Focussing on Europe, the Greeks went to the polls in late January where the economy – and specifically how to repay her massive international debts was the dominant issue. Syriza came to power as a result and since then has been negotiating with the “troika” – that includes the European Commission, the European Central Bank and the IMF –over debt repayment. Similarly, the UK election has concentrated on the economy as a recovery takes hold although other issues such as a possible referendum on EU membership, immigration and the Scottish question have all taken centre stage too. In Spain later in the year, the economy will be a key issue although it will be fascinating to see too how the established political groupings deal with the new Podemos and Citizens parties.

For us in Gibraltar, as one of the most “switched on” electorates anywhere, our general election will doubtless be fought on local issues but the results of the UK poll are likely to leave their mark. For example the possibility of holding an “in-out” referendum where Britain considers its future relationship with the EU will of course be followed closely.

The main reason elections affect financial markets is when uncertainty dominates. Any indecision can be severely punished so that currency and stock markets are adversely affected, or even the interest rates countries are charged when managing their own international debt. By their very nature, elections cause uncertainty and in recent times, coalition governments have become the way of life in many European countries. Since 2010, the UK too has seen its first coalition for 65 years that could be followed by another, depending on the UK result on 7th May.

Think about any election you have taken part in – as a voter or maybe even a contender. Electioneering is all about promises and convincing the electors that a candidate has the best grasp of the issues at hand. For most people, finances, be they one’s personal affairs or perhaps the nation’s overall financial position are likely to be uppermost in the mind as votes are cast.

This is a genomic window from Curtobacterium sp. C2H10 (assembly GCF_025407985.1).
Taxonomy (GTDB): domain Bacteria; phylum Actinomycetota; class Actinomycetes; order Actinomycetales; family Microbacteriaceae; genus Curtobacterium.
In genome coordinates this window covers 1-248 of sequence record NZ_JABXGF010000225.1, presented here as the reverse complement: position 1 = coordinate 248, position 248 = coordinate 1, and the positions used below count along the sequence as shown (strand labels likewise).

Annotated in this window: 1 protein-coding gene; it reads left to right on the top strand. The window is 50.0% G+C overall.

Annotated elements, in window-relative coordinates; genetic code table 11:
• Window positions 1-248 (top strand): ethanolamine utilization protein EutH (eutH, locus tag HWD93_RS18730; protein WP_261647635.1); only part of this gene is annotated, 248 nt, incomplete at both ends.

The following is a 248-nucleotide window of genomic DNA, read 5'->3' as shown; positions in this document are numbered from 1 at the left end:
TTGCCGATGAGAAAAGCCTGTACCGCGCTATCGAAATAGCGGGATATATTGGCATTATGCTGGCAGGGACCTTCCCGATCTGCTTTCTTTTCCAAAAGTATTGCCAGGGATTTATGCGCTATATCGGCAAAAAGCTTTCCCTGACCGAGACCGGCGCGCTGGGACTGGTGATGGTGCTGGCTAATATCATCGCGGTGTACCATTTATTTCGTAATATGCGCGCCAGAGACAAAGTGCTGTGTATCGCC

It is worth considering though that in times past, the country’s defence was by far the most important area to consider. Indeed the UK government states that providing security for the nation and its Overseas Territories (that includes Gibraltar), safeguarding its citizens and their way of life remains the most important responsibility of Government.

In most cases of course, governments are charged with the administration of a single country. Increasingly, most have to work with wider supra-national bodies that in financial terms can be very intrusive. Perhaps the best example is the European Union itself which sets rules for twenty eight countries to follow that must be rendered compatible with individual countries’ laws – sometimes a very hard thing to achieve.

So there you have it – a brief overview of how the financial world dominates elections and by extension we psephologists. But don’t take my word for it. Back in 1992, Bill Clinton was asked why he should be elected in place of President Bush. A simple, if somewhat insulting response followed – but one that rings true over twenty years later: “It’s the economy, stupid”. Maybe we’re not stupid but the first bit is certainly true. In all the elections we are seeing taking place around us this year, the financial situation dominates. Enjoy the debate!